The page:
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How to Optimize Robots.txt for Magento 2 Store

When it comes to robots.txt, most people normally use an out-of-date file with data, and simply copy-paste info from it without taking into account their own website and the platform they are using. Everything flows, everything changes. In this piece, we will show you how to adapt and optimize robots.txt for specifically your store that runs on Magento2.

I won’t reinvent a wheel by saying that robots.txt is located in the website’s root directory and it stores data with special instructions for web crawlers. So, if you need to stop indexing of certain categories or web pages, to set the right domain mirroring or recommend web crawlers to maintain a certain time frame between server file downloads, for instance, robots.txt creation is a must for you then.

Most websites carry robots.txt respective script that is available in website root folder. It can be checked via website robots.txt file as from http://<yourwebsitename>/robots.txt.
However, Magento 2 does not carry robots.txt file by default. Thus, it needs to be created, and it does take some time.

Robots.txt and its Role in Improving Magento

There are several factors that make robots.txt usage that important, as:
• SEO is king today, and robots.txt does a good job preventing duplicate content issues.
• it hides error logs and reports on them, core files and .SVN files, etc.
• it helps avoid unpredicted indexing, which will protect your Magento store from hacker attacks.

Root to Robots.txt in Magento 2

After logging in the Magento 2 Admin Panel, go to  Content > Design > Configuration :

Magento 2 robots.txt admin panel
You will arrive at the Design Configuration section, click  Edit  then:

robots.txt edition in Magento2
Scroll down and click  Search Engine Robots :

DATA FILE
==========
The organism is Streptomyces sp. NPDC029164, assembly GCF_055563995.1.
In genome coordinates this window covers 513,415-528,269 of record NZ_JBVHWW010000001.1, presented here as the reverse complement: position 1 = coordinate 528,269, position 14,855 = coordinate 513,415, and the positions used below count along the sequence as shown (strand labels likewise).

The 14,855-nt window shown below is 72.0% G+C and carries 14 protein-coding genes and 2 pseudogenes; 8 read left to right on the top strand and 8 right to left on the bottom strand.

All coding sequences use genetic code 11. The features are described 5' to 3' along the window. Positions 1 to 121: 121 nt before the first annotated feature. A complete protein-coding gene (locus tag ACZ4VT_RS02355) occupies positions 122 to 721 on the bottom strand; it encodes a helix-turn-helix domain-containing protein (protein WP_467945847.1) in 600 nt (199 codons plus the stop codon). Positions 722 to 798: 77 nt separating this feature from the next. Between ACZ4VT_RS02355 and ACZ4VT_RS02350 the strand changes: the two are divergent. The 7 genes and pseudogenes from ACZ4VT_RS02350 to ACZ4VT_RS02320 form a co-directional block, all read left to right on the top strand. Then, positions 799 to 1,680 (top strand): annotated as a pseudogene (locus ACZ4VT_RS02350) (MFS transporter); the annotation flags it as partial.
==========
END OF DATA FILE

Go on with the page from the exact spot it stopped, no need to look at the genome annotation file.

Magento2 robotx.txt settings

This is exactly what you need:

Magento 2 search engine robots.txt file

Let’s now take a look at the must-know elements of robots.txt:

Host and Sitemap Directives

I’d like to attract your attention to host and sitemap directives. Basically, there’s no big difference between placing them at the top or at the bottom of this block. It is essential not to leave them out:

Host: (www.) Host directive sends web crawlers to the website, which can be listed either with ‘www.’ or without it, with ‘http’ or ‘https’.
Sitemap: _ Sitemap directive sends crawlers to the sitemap location, i.e. it is used to call out the location of any XML sitemap(s) associated with a certain URL. Note that solely Google, Ask, Bing and Yahoo support this command.

In fact, when it comes to Google or Bing, these configurations can be set through Search Console or Bing Webmaster Tools correspondingly. However, other search engines do not have such functionality, making it highly advisable to specify these data in the ‘Edit Custom Instruction of robots.txt file.

While ‘host’ and ‘sitemap’ directives appear only once on a website, other directives are used in blocks.

Blocks of directives for specific crawlers

Robots.txt contains directives and several blocks of directives, such as:


It is used for all the agents (*) or specific agents, such as GoogleBot, and defines which bots the
following directives refer to.

User-agent: * is often used to show that the directives can be used for all the bots.

Top 10 widespread bots:

1. Googlebot,
2. Baiduspider,
3. MSN Bot/Bingbot,
4. Yandex Bot,
5. Soso Spider,
6. Exabot,
7. Sogou ,
8. Google Plus Share,
9. Facebook External Hittitle,
10. Google Feedfetcher.

Then another bot and its directives can be listed, which will make another block.


It is used for all the URLs (*) or specific URLs with a certain URL path.

Let me clarify. Various directives block or unblock not the identification of files or directories, but URLs used to find them. What is meant here is blocking or unblocking certain URL sets that contain a specified URL path.
One and the same web page can be available under one URL, and blocked under a different one.


It is used for all the URLs (*) or specific URLs with a certain URL path.

In fact, solely disallow directive was originally supported. That’s probably why you won’t find loads of documentation on the allow directive. Nevertheless, it is still supported by some search engines and is handled differently. Studies showed that the number of the characters used in the allow directive is critical in comparison to ‘disallow’. The ‘allow’ directive will beat ‘disallow’ only if it has as many or more characters in the path.

Sometimes Magento 2 store owners use the following lines:

User-agent: Googlebot-Image
Disallow: /
Allow: /media/catalog/product/
Allow: /media/wysiwyg/
Allow: /media/images/

Crawl Delay